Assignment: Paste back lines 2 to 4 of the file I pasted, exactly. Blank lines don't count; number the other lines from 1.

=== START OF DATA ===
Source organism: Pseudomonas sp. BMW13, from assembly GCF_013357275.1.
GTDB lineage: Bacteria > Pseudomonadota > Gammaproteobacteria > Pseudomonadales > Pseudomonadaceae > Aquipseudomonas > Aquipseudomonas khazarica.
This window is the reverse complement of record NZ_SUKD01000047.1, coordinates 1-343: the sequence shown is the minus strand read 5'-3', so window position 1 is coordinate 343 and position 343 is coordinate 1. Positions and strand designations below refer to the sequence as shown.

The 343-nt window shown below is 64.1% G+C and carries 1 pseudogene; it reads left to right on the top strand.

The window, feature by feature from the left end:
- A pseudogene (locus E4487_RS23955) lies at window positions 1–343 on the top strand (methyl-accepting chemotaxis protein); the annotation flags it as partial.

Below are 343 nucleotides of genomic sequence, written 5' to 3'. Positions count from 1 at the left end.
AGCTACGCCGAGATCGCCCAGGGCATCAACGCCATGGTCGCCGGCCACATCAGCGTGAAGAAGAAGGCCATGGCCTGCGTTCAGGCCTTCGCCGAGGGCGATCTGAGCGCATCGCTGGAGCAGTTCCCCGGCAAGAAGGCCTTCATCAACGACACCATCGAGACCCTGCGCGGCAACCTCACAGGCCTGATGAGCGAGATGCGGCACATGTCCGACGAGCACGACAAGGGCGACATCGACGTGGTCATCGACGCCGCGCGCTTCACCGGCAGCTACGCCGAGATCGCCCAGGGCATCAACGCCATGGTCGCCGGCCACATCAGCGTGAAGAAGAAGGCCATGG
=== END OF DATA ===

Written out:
GTDB lineage: Bacteria > Pseudomonadota > Gammaproteobacteria > Pseudomonadales > Pseudomonadaceae > Aquipseudomonas > Aquipseudomonas khazarica.
This window is the reverse complement of record NZ_SUKD01000047.1, coordinates 1-343: the sequence shown is the minus strand read 5'-3', so window position 1 is coordinate 343 and position 343 is coordinate 1. Positions and strand designations below refer to the sequence as shown.

The 343-nt window shown below is 64.1% G+C and carries 1 pseudogene; it reads left to right on the top strand.